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Issue No. 259 15 April 2005  

Roosting Chooks
It wasnít that long ago that John Howard was the great Conservative leader who wanted to remake Australia in his own image, defending the monarchy, beating up gay mums and attacking the ABC.


Interview: [email protected]
Labor's Penny Wong has the job of getting more people into the workplace and keeping companies honest. In her spare time ....

Unions: State of the Union
Unions NSW secretary John Robertson unveils the annual survey of attitudes of workers to their jobs, thier lives and the union.

Industrial: Fashion Accessories
Jim Marr unpacks the unlikely claim of a suburban house to be considered the New Mecca of the New Right Ö

Legal: Leg Before Picket
Chris White looks at how the federal industrial changes will impact on the basic right to strike.

Politics: Business Welfare Brats
Neale Towart asks why the only form of legitmate welfare seems to be going to the top end of town.

Health: Cannabis Controversy
Zoe Reynolds looks at how drug and alcohol testing is leading to some addled outcomes.

Economics: Debt, Deficit, Downturn
As the indicators head south, Frank Stilwell wonders whether it is the way we do economics that is to blame.

History: Politics In The Pubs
Phil Doyle reports on the increasingly-popular Struggles, Scabs and Schooners day out.

Review: Three Bob's Worth
Doing their best Margaret and David, Tara de Boehmler and Tim Brunero have different takes on the new Australian flick Three Dollars.

Poetry: Do The Slowly Chokie
Workers Online bard David Peetz teaches how workers to dance to Howard's industrial laws.


 Freedom From Choice

 Hostile Takeover - Can Howard Do It?

 Premier Sues Miners

 Vanstone Shows Brickieís Cleavage

 Sparkies Refine Safety Tactics

 Ten Cent Deal Cuts Beards

 Kiwis Vote for Flight

 Death Penalty No Deterrent

 Costa Railroads Jobs

 Greystanes Soiled

 Aussies in Ivy league Battle

 Drivers Shake the Cage

 Employers Come Clean

 Big Call in Newcastle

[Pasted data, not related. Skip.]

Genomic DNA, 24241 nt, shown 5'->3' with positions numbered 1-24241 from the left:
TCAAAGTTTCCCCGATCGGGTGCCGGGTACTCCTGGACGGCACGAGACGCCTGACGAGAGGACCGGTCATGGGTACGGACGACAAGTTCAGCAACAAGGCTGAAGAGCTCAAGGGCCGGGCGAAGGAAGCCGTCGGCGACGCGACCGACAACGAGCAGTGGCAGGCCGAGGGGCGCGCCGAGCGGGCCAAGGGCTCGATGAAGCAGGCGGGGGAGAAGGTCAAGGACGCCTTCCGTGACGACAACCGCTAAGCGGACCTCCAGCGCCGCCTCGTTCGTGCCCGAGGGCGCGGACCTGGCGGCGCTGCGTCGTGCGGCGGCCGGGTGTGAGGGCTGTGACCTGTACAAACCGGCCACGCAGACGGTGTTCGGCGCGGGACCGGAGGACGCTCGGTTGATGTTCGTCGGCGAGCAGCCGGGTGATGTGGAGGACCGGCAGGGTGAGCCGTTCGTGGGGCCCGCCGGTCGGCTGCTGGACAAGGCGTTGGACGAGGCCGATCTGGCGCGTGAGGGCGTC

Bosses Back Gaol for Cowboys

 Activistís Whatís On


The Soapbox
Notes From a Laneway
Mental Health Workers Alliance member Toby Raeburn shares a week on the frontline.

The Locker Room
War, Plus The Shooting
The Socceroos arenít their own worst enemy after all, or so says Phil Doyle

Life Imitates Art
The jokes have been around for some time about the economic rationalist's approach to the orchestra, writes Evan Jones.

The Westie Wing
Ian West takes the secret passage out of Macquarie Street to deliver his take on NSW Parliamentary Committees and other goings on.

 Adler Should Be Hung
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Big Call in Newcastle

Three months after taking the union option 20 Hunter Valley workers are celebrating wage increases of up to $250 a week.

Casual sheet metal worker, Greg Wannan, rang the AMWU Newcastle office to check out how workmates at Collex could improve their families' living standards.

The 10 originals, employed on maintenance at the Eraring Power Station, all joined the union and used the casual conversion clause in the Metal Trades Award as leverage to get wage increases of between $100 and $250 a week.

"Having that clause was an important lever in our argument," AMWU organiser, Daniel Wallace, said. "Some of these people had been casuals for over seven years.

"Collex were pretty reasonable, once their responsibilities were pointed out."

The campaign started with off-site meetings and finished with three months of negotiations that delivered an EBA.

Key gains included hourly rate movements of between 14 and 23 percent; uncapped redundancy at 2.6 weeks per year of service; a range of allowances, including $1.50 per hour for everyone at Eraring; and transfers to fulltime terms.

Wallace said one of the most pleasing outcomes was evidence that improved wages and conditions, helped the employer.

"When we started this process, Collex had 10 trades people and now they have 20 and plan to take on at least another five," he said.

"It's been win-win, all round."

With union support, Collex has adopted training and safety procedures that open up asbestos removal for which it pays workers an additional $2 an hour, on top of a 25 percent off-site loading.

Wallace said Wannan, a 22-year AMWU member, had been the catalyst for the improvements.


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